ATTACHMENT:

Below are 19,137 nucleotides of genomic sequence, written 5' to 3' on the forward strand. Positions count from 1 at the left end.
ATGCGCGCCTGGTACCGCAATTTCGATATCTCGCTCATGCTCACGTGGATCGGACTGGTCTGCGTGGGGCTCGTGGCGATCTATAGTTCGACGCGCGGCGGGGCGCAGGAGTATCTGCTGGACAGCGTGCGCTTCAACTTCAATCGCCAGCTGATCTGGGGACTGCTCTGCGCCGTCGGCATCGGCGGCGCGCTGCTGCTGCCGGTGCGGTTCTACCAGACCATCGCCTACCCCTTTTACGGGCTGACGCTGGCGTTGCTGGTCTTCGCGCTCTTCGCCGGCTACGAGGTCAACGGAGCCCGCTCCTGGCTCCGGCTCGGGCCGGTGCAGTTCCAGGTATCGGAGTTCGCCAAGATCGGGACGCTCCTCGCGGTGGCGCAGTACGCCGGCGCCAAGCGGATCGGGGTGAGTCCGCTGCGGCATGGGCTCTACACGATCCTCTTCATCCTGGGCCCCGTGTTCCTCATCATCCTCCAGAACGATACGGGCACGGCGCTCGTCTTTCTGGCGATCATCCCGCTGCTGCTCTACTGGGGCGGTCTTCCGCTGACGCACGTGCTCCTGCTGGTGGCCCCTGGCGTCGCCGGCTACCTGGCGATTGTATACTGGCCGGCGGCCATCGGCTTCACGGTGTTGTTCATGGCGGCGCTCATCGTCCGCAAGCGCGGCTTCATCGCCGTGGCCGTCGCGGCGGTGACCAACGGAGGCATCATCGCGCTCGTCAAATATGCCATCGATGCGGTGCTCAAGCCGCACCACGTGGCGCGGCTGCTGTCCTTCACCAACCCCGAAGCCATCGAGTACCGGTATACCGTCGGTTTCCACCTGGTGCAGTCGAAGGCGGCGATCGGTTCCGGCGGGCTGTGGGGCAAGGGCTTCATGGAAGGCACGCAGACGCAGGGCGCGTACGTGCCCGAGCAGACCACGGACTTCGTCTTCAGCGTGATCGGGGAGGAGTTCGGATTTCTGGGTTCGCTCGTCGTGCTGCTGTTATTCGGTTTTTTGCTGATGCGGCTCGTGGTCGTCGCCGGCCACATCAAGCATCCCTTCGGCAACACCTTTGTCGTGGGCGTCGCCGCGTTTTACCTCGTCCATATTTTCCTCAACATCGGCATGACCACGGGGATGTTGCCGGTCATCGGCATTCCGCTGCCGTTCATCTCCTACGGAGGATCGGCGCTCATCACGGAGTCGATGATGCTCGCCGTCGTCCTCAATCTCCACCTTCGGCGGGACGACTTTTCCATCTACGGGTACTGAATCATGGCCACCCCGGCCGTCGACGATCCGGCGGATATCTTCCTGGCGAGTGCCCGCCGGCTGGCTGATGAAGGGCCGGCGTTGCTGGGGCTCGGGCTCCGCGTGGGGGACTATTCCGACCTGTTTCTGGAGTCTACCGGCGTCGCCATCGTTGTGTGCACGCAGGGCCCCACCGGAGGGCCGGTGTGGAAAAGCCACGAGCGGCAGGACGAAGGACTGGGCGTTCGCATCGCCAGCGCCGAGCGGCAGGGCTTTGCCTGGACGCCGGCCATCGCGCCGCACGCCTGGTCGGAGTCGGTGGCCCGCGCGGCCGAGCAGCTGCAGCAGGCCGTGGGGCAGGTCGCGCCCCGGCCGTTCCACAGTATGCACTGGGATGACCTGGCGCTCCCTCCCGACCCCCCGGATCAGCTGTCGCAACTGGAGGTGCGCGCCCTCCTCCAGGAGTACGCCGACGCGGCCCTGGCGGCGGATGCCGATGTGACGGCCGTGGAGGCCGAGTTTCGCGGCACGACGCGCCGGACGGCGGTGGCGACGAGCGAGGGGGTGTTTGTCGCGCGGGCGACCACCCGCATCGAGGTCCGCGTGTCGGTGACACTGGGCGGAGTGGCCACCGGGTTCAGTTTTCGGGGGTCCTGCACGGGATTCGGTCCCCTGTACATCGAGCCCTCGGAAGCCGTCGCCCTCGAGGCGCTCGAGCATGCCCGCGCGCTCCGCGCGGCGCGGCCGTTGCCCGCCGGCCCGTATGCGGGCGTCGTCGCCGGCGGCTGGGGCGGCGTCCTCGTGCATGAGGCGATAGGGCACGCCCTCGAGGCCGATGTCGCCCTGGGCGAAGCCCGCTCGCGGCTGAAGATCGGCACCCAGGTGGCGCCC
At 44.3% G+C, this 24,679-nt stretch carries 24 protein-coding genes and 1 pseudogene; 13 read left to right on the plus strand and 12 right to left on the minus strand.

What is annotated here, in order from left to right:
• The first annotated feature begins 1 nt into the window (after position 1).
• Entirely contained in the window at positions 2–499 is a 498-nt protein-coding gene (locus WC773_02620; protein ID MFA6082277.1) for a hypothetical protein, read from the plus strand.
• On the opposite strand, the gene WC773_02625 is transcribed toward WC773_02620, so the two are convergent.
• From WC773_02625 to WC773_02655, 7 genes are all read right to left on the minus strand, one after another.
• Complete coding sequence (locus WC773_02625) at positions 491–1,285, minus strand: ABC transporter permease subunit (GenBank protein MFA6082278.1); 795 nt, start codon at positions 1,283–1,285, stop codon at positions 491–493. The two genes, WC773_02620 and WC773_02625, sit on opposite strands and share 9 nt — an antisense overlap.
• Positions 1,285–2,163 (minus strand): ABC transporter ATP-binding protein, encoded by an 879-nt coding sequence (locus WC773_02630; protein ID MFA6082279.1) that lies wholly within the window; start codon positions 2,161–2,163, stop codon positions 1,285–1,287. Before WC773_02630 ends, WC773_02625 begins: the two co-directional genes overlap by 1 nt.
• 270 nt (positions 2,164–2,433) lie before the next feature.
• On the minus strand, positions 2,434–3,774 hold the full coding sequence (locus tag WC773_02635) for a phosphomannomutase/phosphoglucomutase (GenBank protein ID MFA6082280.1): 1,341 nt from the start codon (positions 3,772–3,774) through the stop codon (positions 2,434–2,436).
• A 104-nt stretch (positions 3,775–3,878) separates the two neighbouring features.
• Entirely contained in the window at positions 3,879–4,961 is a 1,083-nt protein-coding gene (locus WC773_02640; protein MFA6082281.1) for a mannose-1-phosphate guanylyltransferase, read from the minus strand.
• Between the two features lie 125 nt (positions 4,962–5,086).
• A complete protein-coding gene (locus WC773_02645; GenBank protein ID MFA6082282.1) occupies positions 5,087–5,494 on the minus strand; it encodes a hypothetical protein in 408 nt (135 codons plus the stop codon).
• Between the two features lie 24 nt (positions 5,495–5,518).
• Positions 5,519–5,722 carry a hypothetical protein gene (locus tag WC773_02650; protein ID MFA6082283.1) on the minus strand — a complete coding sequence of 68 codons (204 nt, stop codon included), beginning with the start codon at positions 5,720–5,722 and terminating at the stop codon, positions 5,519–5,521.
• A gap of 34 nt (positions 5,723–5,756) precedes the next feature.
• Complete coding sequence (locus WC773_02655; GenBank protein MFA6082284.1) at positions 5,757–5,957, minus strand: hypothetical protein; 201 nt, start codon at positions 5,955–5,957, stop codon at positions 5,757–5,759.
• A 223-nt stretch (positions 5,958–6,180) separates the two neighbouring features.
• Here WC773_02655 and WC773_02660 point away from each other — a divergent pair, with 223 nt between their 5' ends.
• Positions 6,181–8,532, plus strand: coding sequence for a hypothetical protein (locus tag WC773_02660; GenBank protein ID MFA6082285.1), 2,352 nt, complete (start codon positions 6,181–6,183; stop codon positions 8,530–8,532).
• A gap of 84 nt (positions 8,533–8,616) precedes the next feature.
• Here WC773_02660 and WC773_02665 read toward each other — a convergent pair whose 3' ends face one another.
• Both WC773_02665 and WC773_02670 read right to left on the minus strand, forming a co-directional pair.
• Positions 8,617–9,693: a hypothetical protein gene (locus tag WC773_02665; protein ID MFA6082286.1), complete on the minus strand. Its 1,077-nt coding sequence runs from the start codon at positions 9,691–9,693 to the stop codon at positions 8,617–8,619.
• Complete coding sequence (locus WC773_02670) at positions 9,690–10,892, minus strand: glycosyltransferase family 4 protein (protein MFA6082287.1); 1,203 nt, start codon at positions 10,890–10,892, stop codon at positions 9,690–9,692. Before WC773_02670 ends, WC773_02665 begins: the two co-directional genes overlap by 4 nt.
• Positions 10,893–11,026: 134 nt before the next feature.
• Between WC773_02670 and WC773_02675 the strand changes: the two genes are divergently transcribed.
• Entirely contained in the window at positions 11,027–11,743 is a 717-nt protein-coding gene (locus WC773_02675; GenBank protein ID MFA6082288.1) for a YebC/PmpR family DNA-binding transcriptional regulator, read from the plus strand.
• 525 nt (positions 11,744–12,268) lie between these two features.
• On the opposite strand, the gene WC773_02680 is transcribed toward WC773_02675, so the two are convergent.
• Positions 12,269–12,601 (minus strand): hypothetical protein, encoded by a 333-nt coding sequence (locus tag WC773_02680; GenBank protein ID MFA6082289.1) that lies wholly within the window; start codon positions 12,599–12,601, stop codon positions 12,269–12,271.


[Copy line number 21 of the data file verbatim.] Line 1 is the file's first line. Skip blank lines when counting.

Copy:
• A 223-nt stretch (positions 5,958–6,180) separates the two neighbouring features.